I'd also recommend to look at the health system- it bothers me when health has to be bought separately (the King of Marthin has 5 health because he didn't wanna invest in it?) but I'd definitely link its growth to well-rounded (i.e. not munchkin) selections and activity. Typically when one finds a munchkin, they find that they obsess in one area they feel they do well in (or maybe that's just my brother), for instance playing a character in the CUDA Lord of the Rings game with no fewer than five weapons and full combat skills from the get go, or a Troll Street Samurai in Shadowrun (who, interestingly, neglected Body, but that's user error).

When dealing with something finite like time as an advancement mechanism, I'd be sure to keep in mind that some characters should "waste" time in character. While this definitely makes for a perks/flaws system, you could also do some interesting stuff with short-term bonuses at the cost of long term progression, though that's your call.

Also, the "Importance Weight Tally" is sorta what inspired me to write Orchestra, if it means what I think it does. Basically, if I understood it right, you look at everything and look at how it affects the gameplay. Either make the base number for those common areas (like combat) higher, or make it cost more, or attempt to direct focus away from it. In Orchestra I attempt to do this by making combat extremely lethal (a lot of guns kill starter characters or their buddies in one hit). You could just make all the combatants encountered have something like a +3 bonus to combat during NPC creation (if you have a system) which would mean giving them a slight boost, but then non-combat specialized characters really can't do anything in combat (which is realistic but can be boring or a turn off), or just make it cost double (or do like d20 does and make it be a progression over time, sorta like what I like to do with health).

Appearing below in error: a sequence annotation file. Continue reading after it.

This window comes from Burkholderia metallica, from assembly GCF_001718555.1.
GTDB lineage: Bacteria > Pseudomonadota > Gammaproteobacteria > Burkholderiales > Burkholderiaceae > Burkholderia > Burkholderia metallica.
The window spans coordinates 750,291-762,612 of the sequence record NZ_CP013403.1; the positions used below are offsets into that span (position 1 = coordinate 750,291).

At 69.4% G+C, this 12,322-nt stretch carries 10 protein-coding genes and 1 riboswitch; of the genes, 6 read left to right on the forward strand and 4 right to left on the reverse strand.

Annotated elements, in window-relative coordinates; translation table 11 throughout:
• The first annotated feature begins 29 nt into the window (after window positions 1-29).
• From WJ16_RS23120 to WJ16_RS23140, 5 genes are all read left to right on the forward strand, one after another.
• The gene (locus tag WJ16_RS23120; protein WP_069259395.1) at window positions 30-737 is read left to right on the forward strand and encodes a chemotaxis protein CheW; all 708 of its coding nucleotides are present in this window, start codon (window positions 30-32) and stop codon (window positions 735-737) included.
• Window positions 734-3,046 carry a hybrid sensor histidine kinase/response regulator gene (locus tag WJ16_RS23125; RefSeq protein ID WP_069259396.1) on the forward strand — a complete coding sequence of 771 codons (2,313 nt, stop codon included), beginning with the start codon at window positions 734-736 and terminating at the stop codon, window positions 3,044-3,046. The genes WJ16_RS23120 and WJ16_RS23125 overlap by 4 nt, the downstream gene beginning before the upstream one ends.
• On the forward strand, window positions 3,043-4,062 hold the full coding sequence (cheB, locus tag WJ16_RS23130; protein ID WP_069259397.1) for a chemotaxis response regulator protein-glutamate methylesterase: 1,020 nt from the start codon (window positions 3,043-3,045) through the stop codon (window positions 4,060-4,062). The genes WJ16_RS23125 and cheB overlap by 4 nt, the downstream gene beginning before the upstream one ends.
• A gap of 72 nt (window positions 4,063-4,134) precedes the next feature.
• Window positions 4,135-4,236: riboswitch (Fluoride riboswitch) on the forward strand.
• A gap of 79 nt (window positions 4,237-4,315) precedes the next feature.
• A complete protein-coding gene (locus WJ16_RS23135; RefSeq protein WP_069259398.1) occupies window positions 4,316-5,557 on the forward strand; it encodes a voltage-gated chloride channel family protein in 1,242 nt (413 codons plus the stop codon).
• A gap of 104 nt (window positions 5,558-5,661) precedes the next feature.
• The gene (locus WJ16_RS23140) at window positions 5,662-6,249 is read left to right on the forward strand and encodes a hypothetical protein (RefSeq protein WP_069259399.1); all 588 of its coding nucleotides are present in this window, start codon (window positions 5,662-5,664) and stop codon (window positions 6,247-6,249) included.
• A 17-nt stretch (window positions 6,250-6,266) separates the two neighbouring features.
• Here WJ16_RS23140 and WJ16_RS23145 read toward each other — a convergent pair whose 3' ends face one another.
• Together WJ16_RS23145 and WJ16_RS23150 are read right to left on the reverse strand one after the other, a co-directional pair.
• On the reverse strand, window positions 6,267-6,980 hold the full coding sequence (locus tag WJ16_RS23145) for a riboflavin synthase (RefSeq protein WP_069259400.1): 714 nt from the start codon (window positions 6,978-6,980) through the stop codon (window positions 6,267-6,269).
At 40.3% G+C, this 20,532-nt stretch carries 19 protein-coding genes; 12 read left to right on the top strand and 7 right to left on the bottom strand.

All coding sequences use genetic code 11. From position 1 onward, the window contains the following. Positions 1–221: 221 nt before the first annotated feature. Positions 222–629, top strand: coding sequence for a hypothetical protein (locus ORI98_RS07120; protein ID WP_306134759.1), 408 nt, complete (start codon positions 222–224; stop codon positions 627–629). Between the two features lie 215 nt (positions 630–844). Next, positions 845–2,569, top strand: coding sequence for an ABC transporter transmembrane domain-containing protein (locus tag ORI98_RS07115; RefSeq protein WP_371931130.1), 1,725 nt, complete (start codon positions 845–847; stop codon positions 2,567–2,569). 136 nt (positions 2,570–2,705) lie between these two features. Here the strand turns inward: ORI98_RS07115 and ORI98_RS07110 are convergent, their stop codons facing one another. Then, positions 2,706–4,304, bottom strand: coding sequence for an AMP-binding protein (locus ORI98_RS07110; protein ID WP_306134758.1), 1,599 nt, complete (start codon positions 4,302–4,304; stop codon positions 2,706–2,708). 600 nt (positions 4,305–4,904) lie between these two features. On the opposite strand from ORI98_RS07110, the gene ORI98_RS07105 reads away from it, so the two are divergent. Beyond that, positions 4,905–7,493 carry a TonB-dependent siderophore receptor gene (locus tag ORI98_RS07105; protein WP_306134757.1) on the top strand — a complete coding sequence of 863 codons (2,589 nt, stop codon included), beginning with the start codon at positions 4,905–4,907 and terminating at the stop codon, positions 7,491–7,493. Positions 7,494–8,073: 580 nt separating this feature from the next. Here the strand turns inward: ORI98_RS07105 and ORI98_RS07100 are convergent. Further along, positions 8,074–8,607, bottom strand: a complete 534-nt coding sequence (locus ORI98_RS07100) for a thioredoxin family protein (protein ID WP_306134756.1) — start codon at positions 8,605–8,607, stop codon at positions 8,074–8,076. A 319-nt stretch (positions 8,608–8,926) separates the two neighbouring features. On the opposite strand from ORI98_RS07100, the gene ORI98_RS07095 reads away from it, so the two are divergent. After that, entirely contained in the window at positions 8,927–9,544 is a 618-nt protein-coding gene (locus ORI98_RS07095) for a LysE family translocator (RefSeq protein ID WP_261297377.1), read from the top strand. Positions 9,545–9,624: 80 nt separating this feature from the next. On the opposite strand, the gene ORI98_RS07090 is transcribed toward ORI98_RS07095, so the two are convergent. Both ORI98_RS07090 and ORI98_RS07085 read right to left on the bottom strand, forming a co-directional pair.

I understand what you mean about health. I'm thinking of tying it to one or two stats, although toughness works already with damage reduction and starting health.

That being said - having two separate metrics for damage soak is interesting though. My dark heresy group has the 2 extremes of this - one of us has 21 wounds and 3 TB, whereas another has TB5 and 13 wounds.

Combat in Echelon is also very deadly. I'm using a location system inspired by Inquisitor's. The average number of health someone has is about 11 or so, so it takes 11 damage to be pushed into the next level of injury somewhere. The guns do a minimum of about 4d10 damage for the weakest pistols, so usually about 20-25 damage a pop. The more powerful rifles do up to 7d10.

With regards to the amount of time needed to learn stuff, procrastination and living will be taken into account in the time-cost.

Could you give some examples in your system of this process for the weighting malarky? Thanks!


Like I mentioned, I'm not going to be using a points system, but rather the time that has passed in-character (with some GM fudge of course - "You have spent so long reading and learning this ancient language over the past week that you gain a +1 bonus" etc.)
It's just a different abstraction of points in the end.  Consider points in reference to whatever you have chosen for your units of character development currency.

Quote
Could you give an example of this Importance Weight Tally thingy that you refer to? I think I understand what you're referring to, but I've never seen such a logic device used in practice before.

I wanted to debug a problem I had with character attributes.  I wanted to be sure they all had roughly equal importance to avoid have the "wonder" stat and the "dump" stat situation.  So, I listed them and systematically went through and counted each time they were used in the system.  Helped quickly to find attributes that were deviated from the rest.  The same methodology can be used to find out what components of the system are used the most.


Ah I see what you mean. Yes I think that will be very helpful for myself. Agility, Perception and Toughness are the most important presently, so like you suggest I think I'll increase the cost of these stats.
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irc://irc.irchighway.net/gamedesign :: Games Design IRC channel :: #gamedesign on irchighway